Château Cheval Blanc 2015 Barrel Sample (Saint-Émilion); 97–99 points. In a year when no second wine (Petit Cheval) was produced, this wine has come from most of the parcels that make up the Cheval Blanc vineyard. It is sumptuous and rich, with fine acidity and impressive fine tannins. It is a beautiful, rich wine that is already well balanced.
Vieux Château Certan 2015 Barrel Sample (Pomerol); 97–99 points. This is a beautifully fragrant wine that has power along with an elegant acidity. It has wonderful juiciness that cuts through any of the tannins to give great freshness, a silky texture and fruitiness at the end. Perfumed and stylish, this is a very fine wine.
Le Dôme 2015 Barrel Sample (Saint-Émilion); 96–98 points. This is a densely concentrated wine with dark plum and spice flavors. It has so much perfumed character from the dominant Cabernet Franc. It will develop into a beautiful wine with charm and richness yet for now it will need to age.
Clos Fourtet 2015 Barrel Sample (Saint-Émilion); 96–98 points. Full of dusty tannins, this is an impressive, powerful and structured wine that will develop nicely. It has great presence with its dark fruits, solid texture and concentrated berry flavors.
Château Valandraud 2015 Barrel Sample (Saint-Émilion); 96–98 points. This is a sumptuous wine, with dark tannins and powerful fruits. It is concentrated and dense, with sweet acidity, fine spice and luscious berry flavors that are framed by fine, lasting tannins.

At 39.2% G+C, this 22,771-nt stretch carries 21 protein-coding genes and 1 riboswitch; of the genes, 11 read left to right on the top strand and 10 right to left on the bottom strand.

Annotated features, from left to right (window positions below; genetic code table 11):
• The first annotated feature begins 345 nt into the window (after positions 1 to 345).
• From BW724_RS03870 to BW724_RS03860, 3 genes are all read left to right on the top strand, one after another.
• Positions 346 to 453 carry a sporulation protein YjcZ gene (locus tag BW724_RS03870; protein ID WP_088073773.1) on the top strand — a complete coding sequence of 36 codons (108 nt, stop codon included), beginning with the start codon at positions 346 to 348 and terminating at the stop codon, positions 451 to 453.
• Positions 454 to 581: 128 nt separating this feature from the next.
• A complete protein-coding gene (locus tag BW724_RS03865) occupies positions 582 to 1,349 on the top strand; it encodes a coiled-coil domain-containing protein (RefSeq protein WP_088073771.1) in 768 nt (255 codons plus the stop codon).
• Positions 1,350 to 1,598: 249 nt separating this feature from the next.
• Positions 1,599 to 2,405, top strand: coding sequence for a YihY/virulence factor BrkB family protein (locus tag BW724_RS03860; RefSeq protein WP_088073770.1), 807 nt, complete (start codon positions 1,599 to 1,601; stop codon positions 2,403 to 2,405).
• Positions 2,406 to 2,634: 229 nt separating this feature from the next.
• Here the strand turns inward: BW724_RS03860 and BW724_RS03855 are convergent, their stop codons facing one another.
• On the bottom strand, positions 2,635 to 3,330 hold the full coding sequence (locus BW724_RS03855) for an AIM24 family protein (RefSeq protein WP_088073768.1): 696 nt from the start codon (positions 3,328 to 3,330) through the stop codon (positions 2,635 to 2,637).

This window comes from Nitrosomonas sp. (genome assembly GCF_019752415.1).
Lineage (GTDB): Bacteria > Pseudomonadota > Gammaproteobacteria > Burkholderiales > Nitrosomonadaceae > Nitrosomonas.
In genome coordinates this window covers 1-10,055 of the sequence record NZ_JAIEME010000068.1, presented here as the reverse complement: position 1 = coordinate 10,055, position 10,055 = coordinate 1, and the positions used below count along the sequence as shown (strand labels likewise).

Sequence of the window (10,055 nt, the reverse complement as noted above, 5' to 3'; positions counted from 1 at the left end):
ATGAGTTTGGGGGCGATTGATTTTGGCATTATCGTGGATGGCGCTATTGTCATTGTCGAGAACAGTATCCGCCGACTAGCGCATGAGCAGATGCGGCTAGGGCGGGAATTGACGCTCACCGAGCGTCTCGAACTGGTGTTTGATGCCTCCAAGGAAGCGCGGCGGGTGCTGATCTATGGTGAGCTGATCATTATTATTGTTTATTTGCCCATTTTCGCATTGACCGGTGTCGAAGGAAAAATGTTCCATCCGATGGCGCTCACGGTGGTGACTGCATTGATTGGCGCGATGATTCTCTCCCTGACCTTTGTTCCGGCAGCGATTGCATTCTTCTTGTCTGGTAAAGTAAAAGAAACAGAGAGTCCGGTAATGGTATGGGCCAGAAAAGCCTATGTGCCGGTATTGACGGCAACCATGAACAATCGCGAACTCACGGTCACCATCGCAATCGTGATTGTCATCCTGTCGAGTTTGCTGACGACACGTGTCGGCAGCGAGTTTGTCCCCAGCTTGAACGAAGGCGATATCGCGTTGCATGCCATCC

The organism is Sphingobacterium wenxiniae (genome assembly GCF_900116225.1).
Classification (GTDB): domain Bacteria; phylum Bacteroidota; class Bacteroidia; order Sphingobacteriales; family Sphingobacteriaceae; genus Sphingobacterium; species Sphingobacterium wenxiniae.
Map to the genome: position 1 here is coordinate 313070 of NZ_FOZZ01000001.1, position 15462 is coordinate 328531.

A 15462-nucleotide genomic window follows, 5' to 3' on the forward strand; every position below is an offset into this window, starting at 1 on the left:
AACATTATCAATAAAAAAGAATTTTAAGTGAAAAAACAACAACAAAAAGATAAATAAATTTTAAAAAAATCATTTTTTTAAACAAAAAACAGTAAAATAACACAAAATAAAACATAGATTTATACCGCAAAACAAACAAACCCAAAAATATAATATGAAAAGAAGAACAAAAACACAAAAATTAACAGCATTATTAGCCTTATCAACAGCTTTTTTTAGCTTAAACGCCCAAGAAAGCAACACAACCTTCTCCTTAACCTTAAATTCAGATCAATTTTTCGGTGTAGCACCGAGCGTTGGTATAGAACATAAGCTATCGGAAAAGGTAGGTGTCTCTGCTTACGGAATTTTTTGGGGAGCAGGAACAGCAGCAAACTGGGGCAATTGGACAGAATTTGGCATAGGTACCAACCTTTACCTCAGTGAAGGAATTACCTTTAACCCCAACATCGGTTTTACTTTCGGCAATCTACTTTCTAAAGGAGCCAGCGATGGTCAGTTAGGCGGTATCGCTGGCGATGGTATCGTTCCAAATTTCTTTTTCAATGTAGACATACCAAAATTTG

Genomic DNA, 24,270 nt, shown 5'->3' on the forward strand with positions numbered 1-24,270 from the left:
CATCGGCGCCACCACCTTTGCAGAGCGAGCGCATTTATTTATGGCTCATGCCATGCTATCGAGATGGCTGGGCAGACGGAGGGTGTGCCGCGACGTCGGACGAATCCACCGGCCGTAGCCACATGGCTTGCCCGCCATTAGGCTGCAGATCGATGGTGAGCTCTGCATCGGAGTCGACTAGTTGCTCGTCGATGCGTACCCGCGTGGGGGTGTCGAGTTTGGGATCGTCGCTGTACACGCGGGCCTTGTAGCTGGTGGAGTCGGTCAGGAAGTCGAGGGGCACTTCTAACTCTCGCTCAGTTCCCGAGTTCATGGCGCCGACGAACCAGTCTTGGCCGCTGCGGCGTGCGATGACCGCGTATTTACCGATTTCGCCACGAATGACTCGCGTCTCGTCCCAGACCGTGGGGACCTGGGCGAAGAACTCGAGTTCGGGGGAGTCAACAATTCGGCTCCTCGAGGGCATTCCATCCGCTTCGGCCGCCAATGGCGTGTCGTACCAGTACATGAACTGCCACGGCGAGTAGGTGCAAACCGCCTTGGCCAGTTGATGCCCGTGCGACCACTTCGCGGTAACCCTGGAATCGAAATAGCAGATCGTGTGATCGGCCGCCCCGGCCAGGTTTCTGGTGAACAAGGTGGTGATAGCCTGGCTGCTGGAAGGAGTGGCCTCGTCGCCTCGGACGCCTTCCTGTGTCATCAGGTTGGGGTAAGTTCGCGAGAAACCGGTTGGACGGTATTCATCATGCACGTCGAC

Château Canon 2015 Barrel Sample (Saint-Émilion); 96–98 points. Made from beautiful Merlot that’s spiced by a quarter of Cabernet Franc, this is a finely balanced wine. It has wonderful juicy fruit that is dark and structured. The wine has power along with style, showing good integration already—rich and tense with tannins. This will develop into a very fine wine.
Château Belair Monange 2015 Barrel Sample (Saint-Émilion); 96–98 points. Dark tannins and a dense texture define this wine. With acidity and black fruits shining through this firm structure, it shows immense developments at this estate. This wine will be long-lived.
Château Angélus 2015 Barrel Sample (Saint-Émilion); 96–98 points. This is a concentrated wine that has a sense of style, showing wonderful fruit and structure. It is powerful in tannins while the acidity also gives it lightness and poise. The quality of the Merlot in the blend this year has given the wine concentration while the Cabernet Franc has added its fragrance. This is a wine for long-term aging.
In 2015, it was the best of both worlds for Pessac-Léognan, the only Bordeaux wine region selling both red and white wines at en primeur.
Normally, weather dictates either a great white-wine vintage or red-wine vintage. But the 2015 climate conditions favored both. Olivier Bernard, who runs his family’s Domaine de Chevalier in Léognan, explained why.
“We had a cool August, which meant that the white grapes, full of sugar from the hot July, were able to keep their acidity right up to harvest. Then we had no rain in September, so we could just sit tight and wait for the red grapes to mature” he said, adding, “The Cabernets in 2015 are superb.”